Intel® Threading Building Blocks

Larrabee and TBB

Hi, We've been watching Larrabee with a lot of interest, particularly
for general purpose computation. What can we expect with regards to
TBB support? Will it support TBB right out of the box, how does performance look? The SIGGRAPH paper is a bit vague in this respect.
Thanks for any information,


Undefined symbol error

I searched the forum for an answer to my question but I didnt find it:

I am trying to write a DSO for another program (Renderman) to use.
I have downloaded and compiled tbb21_20080605oss and I have written a small program using parallel_for and I am able to compile it using gmake w/o any errors or warnings.

However when I try to call it from my other program I recieve the following error:
undefined symbol: _ZTVN3tbb4taskE

tachyon example

When I run the tachyon example (tbb21_20080605/examples/parallel_for/tachyon on OSX 10.4), it seems to run fine on my 2-core machine, showing the expected speedup, but I'm curious about the visual output. The first rendering has a narrow sliver (single row of pixels?) of color at the very bottom, otherwise black; the next rendering has a narrow sliver in the middle row; the third has a "fat L" shaped block in the left-center.

Anyone have similar experience? Is this expected?

thanks, Randy

several basic questions

hi, there
I am programming on some image processing algorithms and thinking about using tbb to speed up. The data I am dealing with are often 400*400 2D pixels (each presented in gsl_vector) or sometimes a collection of free draw line in the image. The machine is 2core/4processor intel.
My questions are:
1. If I launch the calculation in multi-thread in the bash command, then I won't benefit from ttb on the algorithm level, am I right?
2. Will tbb benefit me on single core single processor cpu?

More bugs in concurrent_queue

TBB 2.1 (20080825)

I've finally applied Relacy Race Detector to concurrent_queue's signaling mechanism (__TBB_NO_BUSY_WAIT_IN_CONCURRENT_QUEUE + _WIN32 version), and it reveals 2 interesting moments.

I. n_waiting_consumers and n_waiting_producers variables are never decremented. So basically if there was just one blocking, then every subsequent signaling operation executes CRITICAL_SECTION lock/unlock and SetEvent() kernel call. And signalling is on the fast-path of both push and pop operations!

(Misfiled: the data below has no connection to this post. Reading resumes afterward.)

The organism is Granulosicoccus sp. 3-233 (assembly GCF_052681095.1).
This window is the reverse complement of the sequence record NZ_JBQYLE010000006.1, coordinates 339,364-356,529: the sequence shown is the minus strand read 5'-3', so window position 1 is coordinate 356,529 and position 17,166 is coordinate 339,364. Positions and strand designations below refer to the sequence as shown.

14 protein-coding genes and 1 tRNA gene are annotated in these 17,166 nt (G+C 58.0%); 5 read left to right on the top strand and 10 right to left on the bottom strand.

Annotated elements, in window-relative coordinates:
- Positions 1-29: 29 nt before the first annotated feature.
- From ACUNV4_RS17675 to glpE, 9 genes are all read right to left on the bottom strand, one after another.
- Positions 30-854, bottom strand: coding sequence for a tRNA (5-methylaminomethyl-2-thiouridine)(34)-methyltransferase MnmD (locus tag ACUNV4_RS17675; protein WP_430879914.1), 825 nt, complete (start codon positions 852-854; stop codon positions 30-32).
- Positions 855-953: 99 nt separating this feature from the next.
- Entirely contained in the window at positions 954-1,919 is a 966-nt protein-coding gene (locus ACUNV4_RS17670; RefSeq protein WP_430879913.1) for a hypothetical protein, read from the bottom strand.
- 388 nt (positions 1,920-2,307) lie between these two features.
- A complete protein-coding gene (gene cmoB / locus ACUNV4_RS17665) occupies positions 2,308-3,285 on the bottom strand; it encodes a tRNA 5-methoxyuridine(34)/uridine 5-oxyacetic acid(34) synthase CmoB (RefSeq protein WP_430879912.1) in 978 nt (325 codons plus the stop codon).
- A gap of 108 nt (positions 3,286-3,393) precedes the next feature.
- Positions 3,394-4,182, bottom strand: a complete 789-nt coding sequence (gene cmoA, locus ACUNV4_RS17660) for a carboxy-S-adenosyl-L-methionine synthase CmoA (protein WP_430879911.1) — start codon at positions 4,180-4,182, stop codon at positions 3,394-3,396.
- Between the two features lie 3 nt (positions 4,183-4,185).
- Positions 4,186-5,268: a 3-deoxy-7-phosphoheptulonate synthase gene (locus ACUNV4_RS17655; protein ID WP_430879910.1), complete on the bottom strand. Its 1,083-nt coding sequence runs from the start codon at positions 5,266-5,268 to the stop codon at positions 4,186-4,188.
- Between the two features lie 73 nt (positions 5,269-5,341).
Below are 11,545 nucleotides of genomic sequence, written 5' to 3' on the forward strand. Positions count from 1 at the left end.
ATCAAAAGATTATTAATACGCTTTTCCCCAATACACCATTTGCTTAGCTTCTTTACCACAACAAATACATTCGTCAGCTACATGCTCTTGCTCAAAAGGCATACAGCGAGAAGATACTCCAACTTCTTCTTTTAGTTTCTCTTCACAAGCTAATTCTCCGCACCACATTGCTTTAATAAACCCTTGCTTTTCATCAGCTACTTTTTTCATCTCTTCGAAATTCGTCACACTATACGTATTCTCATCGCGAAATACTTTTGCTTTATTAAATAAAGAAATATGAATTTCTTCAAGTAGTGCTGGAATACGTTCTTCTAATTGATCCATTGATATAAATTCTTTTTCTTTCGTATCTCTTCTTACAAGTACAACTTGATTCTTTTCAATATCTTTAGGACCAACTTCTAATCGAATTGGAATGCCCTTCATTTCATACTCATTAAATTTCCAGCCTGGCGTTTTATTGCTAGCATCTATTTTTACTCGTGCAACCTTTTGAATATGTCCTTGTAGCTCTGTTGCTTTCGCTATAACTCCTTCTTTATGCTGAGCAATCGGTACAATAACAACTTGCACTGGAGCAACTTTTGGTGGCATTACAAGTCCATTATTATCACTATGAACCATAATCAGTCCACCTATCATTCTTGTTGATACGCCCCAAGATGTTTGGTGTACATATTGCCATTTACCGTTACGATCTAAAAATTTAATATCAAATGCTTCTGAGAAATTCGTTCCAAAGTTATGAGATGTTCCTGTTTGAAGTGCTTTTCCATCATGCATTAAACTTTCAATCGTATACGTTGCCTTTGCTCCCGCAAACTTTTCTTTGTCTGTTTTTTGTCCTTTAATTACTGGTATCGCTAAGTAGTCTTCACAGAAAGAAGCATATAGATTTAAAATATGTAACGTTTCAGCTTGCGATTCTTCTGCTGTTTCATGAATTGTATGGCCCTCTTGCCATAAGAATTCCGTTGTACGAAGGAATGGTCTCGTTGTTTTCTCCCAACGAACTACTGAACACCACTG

Bug in concurrent_queue

TBB 2.1 (20080825)

Consider following code from concurrent_queue.cpp

void concurrent_queue_base_v3::internal_push( const void* src ) {


 // it's sequentially consistent atomic RMW,

 // so we can consider that it's followed by #StoreLoad style memory fence

 ticket k = r.tail_counter++;


 // it's relaxed load

 if( r.n_waiting_consumers>0 ) {

 EnterCriticalSection( &r.mtx_items_avail );

Asynchronous message processing while maintaining single threaded support.

I have a publish/subscribe system which is designed to allow for low coupling asynchronous communication between components. The best practices recommended by Intel, Herb Sutter, and others is to write code that can work single threaded but scale to multi/many threads without changing the code's logic.

Using TBB with maps

I would appreciate any comments on whether my conceptual thinking is correct.

My code now has a large number of objects that "live" in std::map. The function that I would like to parallelize reads and updates one of the values in the object. Which objects and in which order are processed is not known in advance, so the map cannot be split into blocks for parallel processing. Obviously, I do not want to block access to the whole map for each transaction.

Whaty do you think about creating spin_mutexes within each of the individual objects to control access to them?


This problem seems to have been asked before without a satisfactory solution. There is no way of building for windows and mingw currently distributed with TBB.

I've tried to make my own inc files to get it working but I am, how you say, bad at it.

I have an angle on how it could be done, but I'd appreciate it if a more skilled person either helped or did it himself. If I knew what TBB required of the compiler and how to satisfy those needs via GCC, this would be trvial. Alas, the inc files are a little opaque to my amateur eyes.


Who would (be interested to find out and) explain why "test_mutex.exe 1" succeeds but "test_mutex.exe 2" and "test_mutex.exe 4" just keep spinning after having printed "Spin RW Mutex readers & writers time =" unless spin_rw_mutex is allowed to (time out and) __TBB_Yield(), or, e.g., calls printf() as part of the spin loop (probably also because of an implied yield)?

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